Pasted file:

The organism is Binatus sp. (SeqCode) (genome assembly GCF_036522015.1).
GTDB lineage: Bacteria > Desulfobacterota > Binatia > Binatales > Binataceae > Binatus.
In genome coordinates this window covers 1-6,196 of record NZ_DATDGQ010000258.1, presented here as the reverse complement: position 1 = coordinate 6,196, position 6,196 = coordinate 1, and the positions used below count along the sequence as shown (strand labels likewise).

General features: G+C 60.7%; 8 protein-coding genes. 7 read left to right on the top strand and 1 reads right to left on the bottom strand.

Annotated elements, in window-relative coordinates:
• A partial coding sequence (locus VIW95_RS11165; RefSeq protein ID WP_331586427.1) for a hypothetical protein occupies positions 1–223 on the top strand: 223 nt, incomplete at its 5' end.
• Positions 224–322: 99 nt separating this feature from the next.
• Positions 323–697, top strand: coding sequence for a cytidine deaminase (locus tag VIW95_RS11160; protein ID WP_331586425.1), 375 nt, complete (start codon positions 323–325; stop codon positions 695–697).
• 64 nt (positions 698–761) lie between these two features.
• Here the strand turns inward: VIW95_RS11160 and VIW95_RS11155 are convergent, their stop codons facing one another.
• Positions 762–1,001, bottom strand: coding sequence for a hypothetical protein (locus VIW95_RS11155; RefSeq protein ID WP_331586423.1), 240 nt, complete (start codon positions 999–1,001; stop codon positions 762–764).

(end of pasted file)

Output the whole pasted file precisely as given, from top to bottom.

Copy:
The organism is Binatus sp. (SeqCode) (genome assembly GCF_036522015.1).
GTDB lineage: Bacteria > Desulfobacterota > Binatia > Binatales > Binataceae > Binatus.
In genome coordinates this window covers 1-6,196 of record NZ_DATDGQ010000258.1, presented here as the reverse complement: position 1 = coordinate 6,196, position 6,196 = coordinate 1, and the positions used below count along the sequence as shown (strand labels likewise).

General features: G+C 60.7%; 8 protein-coding genes. 7 read left to right on the top strand and 1 reads right to left on the bottom strand.

Annotated elements, in window-relative coordinates:
• A partial coding sequence (locus VIW95_RS11165; RefSeq protein ID WP_331586427.1) for a hypothetical protein occupies positions 1–223 on the top strand: 223 nt, incomplete at its 5' end.
• Positions 224–322: 99 nt separating this feature from the next.
• Positions 323–697, top strand: coding sequence for a cytidine deaminase (locus tag VIW95_RS11160; protein ID WP_331586425.1), 375 nt, complete (start codon positions 323–325; stop codon positions 695–697).
• 64 nt (positions 698–761) lie between these two features.
• Here the strand turns inward: VIW95_RS11160 and VIW95_RS11155 are convergent, their stop codons facing one another.
• Positions 762–1,001, bottom strand: coding sequence for a hypothetical protein (locus VIW95_RS11155; RefSeq protein ID WP_331586423.1), 240 nt, complete (start codon positions 999–1,001; stop codon positions 762–764).